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Our Companions Animal Rescue

The first time nicole and Brian Baummer took their newly adopted black Lab, Finn, to the vet, the clinic staff’s reaction surprised them. Finn is particularly social and well behaved, yet the receptionist looked stricken as she pulled out a folder bearing a bright-red “caution” sticker.

“We caused quite a stir,” says Nicole. “They immediately remembered Finn from a visit to their office with his previous owners—and not in a good way. Apparently, he had been very aggressive and interacted negatively with everyone. They even had to muzzle him.”

It’s true that Finn had been well on the road to juvenile delinquency when his first owners decided to give him up. At five months, rambunctious, unruly and overstimulated, he had acted aggressively toward one of the three small children with whom he shared a chaotic household.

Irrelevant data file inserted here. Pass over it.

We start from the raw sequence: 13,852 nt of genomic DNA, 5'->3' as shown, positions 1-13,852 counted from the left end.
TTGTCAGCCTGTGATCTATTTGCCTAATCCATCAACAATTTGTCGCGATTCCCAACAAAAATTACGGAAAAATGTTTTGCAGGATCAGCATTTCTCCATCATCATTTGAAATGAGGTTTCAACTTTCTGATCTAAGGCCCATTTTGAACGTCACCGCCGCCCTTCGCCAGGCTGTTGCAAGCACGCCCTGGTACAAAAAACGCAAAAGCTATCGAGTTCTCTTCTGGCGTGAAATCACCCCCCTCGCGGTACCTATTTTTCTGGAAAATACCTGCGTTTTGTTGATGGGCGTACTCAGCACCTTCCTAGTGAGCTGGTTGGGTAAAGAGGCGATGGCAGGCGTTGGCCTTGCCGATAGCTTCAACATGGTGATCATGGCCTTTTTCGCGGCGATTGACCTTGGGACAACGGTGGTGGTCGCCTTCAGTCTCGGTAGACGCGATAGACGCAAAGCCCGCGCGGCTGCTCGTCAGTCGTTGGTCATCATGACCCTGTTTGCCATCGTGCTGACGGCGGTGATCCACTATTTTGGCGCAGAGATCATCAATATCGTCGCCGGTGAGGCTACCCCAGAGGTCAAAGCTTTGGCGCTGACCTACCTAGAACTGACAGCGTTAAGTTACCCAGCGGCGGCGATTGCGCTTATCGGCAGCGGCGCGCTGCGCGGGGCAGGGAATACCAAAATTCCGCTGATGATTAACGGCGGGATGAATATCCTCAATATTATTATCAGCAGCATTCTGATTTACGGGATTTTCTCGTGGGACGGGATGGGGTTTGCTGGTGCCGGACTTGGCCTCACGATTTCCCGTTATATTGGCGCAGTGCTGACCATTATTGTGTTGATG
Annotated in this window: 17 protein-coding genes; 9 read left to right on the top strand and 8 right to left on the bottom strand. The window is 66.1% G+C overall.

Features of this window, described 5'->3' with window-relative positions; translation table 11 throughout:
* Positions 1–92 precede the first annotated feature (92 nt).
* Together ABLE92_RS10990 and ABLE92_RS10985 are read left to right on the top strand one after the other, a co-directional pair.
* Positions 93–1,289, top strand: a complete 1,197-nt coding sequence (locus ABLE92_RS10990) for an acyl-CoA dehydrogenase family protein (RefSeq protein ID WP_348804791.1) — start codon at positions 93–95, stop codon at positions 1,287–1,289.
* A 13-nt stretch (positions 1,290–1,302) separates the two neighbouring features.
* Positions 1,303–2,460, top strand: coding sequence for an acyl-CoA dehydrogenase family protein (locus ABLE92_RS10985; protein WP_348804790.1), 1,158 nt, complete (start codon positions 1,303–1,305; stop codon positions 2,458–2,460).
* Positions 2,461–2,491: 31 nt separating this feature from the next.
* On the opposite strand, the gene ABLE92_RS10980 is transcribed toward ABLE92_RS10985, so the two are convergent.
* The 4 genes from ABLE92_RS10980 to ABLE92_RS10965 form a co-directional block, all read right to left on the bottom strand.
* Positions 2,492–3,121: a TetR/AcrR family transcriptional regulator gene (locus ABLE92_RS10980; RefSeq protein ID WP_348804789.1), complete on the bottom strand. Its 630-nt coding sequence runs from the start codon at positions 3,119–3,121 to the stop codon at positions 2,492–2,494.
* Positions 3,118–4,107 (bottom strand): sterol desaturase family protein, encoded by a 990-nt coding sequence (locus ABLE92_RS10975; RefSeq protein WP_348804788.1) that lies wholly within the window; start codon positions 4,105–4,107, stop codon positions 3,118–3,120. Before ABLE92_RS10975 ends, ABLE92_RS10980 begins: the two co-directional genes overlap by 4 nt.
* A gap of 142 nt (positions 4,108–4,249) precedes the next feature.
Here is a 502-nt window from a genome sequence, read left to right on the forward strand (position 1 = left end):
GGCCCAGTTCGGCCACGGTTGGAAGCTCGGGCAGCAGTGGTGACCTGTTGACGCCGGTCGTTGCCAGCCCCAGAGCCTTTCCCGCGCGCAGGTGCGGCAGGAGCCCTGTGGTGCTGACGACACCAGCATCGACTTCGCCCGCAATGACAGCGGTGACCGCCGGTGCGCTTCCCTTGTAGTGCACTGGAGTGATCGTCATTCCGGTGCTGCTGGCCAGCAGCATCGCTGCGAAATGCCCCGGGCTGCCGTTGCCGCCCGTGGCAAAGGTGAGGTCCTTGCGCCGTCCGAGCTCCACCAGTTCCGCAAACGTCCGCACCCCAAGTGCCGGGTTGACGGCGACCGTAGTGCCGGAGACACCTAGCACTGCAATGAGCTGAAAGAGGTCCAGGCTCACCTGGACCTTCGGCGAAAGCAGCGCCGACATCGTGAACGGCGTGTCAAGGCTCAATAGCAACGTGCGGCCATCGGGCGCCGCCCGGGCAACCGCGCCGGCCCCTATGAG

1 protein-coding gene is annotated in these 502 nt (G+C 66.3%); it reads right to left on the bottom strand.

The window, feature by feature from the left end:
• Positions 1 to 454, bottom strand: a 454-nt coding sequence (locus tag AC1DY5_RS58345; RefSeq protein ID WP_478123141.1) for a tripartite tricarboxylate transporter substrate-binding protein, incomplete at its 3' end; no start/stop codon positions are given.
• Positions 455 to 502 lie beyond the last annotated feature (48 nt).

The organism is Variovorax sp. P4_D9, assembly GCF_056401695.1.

Shelters everywhere are full of dogs like Finn, and their prospects are particularly grim. But thanks to a new model for animal rehabilitation and adoption being launched in Connecticut, Finn didn’t become a euthanasia statistic— he became a success story.

Such successes are mounting at Our Companions Sanctuary in Ashford, Conn., a key initiative for the nonprofit Our Companions Animal Rescue. Modeled after Utah’s world-renowned Best Friends Animal Sanctuary, the Ashford facility is on track to become New England’s first large-scale rehabilitation and adoption center for homeless companion animals with nowhere else to turn.

Situated on over 43 acres in rural Connecticut, the sanctuary will one day comprise 16 animal-rehabilitation cottages, a dog park, walking trails, a nature preserve and a center for humane education. The first cottage opened its doors in October 2012, and two more were completed a year later. The cottages are designed to offer animals an enriching, homelike environment where they can physically and emotionally recover from past traumas and become great candidates for adoption.